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India's April-June current account balance at 2.8 pct of GDP

Thursday,   29-Sep-2022   05:44 PM (IST)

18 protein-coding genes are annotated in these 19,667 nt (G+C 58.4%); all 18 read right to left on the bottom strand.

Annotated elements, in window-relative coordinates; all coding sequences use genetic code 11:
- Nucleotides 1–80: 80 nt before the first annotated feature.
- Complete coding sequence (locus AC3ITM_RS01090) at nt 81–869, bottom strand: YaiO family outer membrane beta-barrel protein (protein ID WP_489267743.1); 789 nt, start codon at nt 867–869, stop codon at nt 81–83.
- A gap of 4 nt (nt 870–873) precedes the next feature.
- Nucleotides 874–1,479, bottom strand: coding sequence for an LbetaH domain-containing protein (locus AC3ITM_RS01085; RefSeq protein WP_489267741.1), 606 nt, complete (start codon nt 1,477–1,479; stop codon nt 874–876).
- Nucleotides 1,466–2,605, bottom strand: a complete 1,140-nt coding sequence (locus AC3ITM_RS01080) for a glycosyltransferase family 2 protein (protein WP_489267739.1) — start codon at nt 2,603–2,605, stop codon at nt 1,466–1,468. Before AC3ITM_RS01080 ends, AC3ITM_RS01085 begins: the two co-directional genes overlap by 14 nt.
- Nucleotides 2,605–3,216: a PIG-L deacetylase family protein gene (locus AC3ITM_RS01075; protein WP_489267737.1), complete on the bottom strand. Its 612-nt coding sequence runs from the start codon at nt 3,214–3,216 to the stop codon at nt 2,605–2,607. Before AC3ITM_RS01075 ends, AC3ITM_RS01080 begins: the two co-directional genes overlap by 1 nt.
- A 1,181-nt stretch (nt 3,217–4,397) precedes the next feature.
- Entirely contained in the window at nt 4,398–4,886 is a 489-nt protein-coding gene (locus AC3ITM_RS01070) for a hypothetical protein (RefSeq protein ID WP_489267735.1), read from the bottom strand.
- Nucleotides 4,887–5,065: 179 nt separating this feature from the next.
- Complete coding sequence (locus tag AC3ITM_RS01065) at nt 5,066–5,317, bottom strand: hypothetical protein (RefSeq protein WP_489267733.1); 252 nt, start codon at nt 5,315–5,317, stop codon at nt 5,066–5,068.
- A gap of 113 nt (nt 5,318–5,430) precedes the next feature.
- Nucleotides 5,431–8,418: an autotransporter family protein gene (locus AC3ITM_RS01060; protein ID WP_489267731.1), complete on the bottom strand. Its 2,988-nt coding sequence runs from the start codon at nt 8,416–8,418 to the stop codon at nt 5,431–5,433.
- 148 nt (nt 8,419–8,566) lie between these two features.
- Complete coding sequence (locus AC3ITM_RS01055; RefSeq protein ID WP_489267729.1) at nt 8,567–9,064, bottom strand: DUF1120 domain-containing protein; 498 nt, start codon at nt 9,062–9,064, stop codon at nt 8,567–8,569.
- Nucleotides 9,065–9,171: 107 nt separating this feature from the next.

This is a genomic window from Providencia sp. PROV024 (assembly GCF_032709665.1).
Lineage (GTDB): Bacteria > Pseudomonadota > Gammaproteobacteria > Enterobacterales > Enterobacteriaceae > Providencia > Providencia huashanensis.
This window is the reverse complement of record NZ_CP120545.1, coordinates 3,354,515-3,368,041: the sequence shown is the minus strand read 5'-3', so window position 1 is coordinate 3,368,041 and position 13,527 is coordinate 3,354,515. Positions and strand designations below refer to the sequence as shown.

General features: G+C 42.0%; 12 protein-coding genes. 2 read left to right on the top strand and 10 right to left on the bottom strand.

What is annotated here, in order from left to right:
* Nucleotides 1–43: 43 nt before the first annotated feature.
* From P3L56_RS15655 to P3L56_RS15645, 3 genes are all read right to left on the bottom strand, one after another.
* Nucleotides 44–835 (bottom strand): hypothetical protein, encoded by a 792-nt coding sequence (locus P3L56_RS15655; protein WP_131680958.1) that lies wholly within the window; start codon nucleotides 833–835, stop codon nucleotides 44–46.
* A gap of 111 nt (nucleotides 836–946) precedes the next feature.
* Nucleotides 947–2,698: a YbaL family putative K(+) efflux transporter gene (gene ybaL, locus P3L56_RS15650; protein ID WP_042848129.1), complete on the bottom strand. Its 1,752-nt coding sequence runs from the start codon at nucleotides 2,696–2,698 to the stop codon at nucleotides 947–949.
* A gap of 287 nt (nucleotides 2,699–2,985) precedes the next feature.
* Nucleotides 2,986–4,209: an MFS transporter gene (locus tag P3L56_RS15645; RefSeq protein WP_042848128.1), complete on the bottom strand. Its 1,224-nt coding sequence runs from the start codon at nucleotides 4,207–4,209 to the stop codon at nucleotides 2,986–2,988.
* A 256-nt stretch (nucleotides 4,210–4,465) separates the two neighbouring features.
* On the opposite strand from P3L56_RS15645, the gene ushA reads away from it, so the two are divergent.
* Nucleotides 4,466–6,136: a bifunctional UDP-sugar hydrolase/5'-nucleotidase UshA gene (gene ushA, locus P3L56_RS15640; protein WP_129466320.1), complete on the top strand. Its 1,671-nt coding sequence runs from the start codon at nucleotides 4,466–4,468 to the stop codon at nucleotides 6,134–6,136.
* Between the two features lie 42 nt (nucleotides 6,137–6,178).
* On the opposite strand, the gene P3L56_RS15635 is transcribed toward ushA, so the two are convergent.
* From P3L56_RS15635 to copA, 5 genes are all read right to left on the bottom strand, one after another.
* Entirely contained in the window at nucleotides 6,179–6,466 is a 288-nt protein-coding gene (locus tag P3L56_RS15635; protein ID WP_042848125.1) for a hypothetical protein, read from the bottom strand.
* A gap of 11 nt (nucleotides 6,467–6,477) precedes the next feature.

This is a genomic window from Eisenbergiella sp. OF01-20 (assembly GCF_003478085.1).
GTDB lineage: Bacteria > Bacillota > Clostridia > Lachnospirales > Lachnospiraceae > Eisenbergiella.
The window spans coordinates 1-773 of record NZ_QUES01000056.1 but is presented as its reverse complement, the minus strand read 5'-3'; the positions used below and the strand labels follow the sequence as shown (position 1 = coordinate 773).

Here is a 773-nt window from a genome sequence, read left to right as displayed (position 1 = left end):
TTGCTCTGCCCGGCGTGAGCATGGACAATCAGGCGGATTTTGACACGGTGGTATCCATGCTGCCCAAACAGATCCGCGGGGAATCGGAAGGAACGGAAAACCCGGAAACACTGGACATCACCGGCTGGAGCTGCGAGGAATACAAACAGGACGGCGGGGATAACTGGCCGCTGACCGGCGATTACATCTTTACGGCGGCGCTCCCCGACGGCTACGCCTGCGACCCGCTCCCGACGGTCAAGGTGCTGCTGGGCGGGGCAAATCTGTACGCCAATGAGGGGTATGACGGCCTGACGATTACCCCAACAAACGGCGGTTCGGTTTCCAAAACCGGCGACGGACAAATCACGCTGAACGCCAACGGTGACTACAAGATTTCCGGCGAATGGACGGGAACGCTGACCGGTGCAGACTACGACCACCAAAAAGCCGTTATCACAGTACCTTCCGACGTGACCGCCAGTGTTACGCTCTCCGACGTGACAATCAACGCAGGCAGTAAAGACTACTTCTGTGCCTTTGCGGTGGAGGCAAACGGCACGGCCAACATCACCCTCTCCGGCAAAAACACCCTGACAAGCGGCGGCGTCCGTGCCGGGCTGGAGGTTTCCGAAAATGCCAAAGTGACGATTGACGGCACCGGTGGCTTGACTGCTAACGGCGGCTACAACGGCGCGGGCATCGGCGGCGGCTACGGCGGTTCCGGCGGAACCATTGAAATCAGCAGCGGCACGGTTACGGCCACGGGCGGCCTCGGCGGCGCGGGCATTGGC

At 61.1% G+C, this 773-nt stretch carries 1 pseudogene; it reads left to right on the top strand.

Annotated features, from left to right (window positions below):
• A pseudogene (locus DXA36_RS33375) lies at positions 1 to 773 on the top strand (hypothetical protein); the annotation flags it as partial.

India's current account deficit widened in the April-June quarter, driven by soaring global commodity prices that pushed up the trade deficit, while large capital outflows also hurt, Reserve Bank of India (RBI) data showed on Thursday. In absolute terms, the current account deficit (CAD) stood at $23.90 billion in the first quarter of fiscal year 2022/23, its highest since the December quarter of 2012. However, as a percentage of GDP, the CAD was at 2.8%, its highest in nearly four years. The CAD stood at $13.4 billion, or 1.5% of GDP, in the preceding January-March quarter, while there had been a surplus of $6.6 billion, or 0.9% of GDP, in the same quarter a year earlier, the release showed. The median forecast in a Sept. 9-15 Reuters poll of 18 economists was for a CAD of $30.5 billion, or 3.6% of GDP. Private transfer receipts, mainly representing remittances by Indians employed overseas, rose 22.6% to $25.6 billion from a year earlier, the RBI said. The country's balance of payments  recorded a surplus of $4.6 billion compared to a deficit of $16 billion in the preceding quarter and a surplus of $31.9 billion in the same quarter a year earlier. India's merchandise trade deficit in August widened to $27.98 billion from $11.71 billion a year earlier, revised data released by the government earlier this month showed. Another key reason for the rise in the CAD was an increase in net outgoing investment income payments, which increased to $9.3 billion from $7.5 billion a year ago, the release said.